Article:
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Old 13th February 2007, 12:11   #1
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Default Wider tyres - Will they increase braking efficiency

Hi All,

I have recently faced a couple of scary braking situations at about 110-120 Kmph in my Accent Viva CRDI. Since there is no option of ABS, I am toying with the idea of changing to wider tyres.

Can anyone let me know what is the effect of wider tyres on braking distances, reducing the locking of tyres etc. Is it worth it or is it that the tyres are going to lock anyway with out ABS? What about the cornering grip? Will it increase with wider tyres. Right now I dont feel so confident in some corners as I would in my old opel astra 1.7 TD
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Old 13th February 2007, 15:24   #2
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Its not necessary wider tyres will only increase the braking efficiency....the tyres also have to be good..........
consider same width tyres
Bridgestone S322 - Its hard like a stone n will last long...
Bridgestone GIII - Its like a glue....will give u confidence in braking n cornering but wont last as S322...
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Old 13th February 2007, 15:38   #3
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KP is absolutely right the compound plays a very important part in a tyre's performance.

For your car which is currently running 175/70 R13 Bridgestone S322's (considering you haven't changed the stock tyres) you can either try a better tyre in the same size or upgrade to 185/65 R13 or 195/60 R13's.

Do also tell us what kind of a budget you're looking at for all this.

Last edited by iraghava : 13th February 2007 at 15:42.
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Old 13th February 2007, 19:29   #4
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It's the combination of width and tyre compound that gives you braking efficiency. Without ABS, wheel lock is impossible to prevent, but by increasing the contact patch, you can reduce your chances of wheel lock up (under similar conditions).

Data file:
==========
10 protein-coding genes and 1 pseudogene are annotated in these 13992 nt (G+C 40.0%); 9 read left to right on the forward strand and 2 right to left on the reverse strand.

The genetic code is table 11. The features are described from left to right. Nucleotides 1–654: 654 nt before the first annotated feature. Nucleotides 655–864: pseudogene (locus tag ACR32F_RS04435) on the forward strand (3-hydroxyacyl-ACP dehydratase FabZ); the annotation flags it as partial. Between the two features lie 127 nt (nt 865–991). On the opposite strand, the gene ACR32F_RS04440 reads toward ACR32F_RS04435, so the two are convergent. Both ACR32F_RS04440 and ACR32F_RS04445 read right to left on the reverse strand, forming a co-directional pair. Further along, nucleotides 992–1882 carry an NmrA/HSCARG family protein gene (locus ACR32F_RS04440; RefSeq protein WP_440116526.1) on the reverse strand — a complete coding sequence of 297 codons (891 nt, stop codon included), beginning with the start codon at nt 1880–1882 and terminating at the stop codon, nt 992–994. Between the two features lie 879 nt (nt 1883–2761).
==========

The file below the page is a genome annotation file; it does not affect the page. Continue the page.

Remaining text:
Just make sure you don't use, too big a contact patch, as that will also increase your chances of aquaplaning.

But, if someones facing probs with weak brakes, then wider tyres maynot be that helpful. You'l have to get your brakes improved first.

Shan2nu
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Old 13th February 2007, 20:07   #5
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Well i guess the Viva doesn't come with Rear Disc's. You can upgrade to rear disc brakes which can improve braking. Of course like the others have mentioned good tires are equally important.
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Old 13th February 2007, 21:54   #6
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Wider the contact area, better is the handling dynamics - stability and braking.
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Old 13th February 2007, 22:01   #7
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Softer compound tyres provide better grip but last less while hard compound tyres will last long but offer less grip..

Any other advantage for hard compound tyres???
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Old 13th February 2007, 22:53   #8
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i guess hard compounds are less prone to cuts and gashes caused by our bad roads. The softer ones may not be and sidewall cuts may be easy.
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Old 13th February 2007, 23:04   #9
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Please remember that changing the size in most cases changes only contact patch shape & not the actual area of contact.
It is the compound is critical in this situation & a softer one abviously giving better grip but a lesser road life.
It is a matter of compromise.
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Old 13th February 2007, 23:06   #10
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Hi,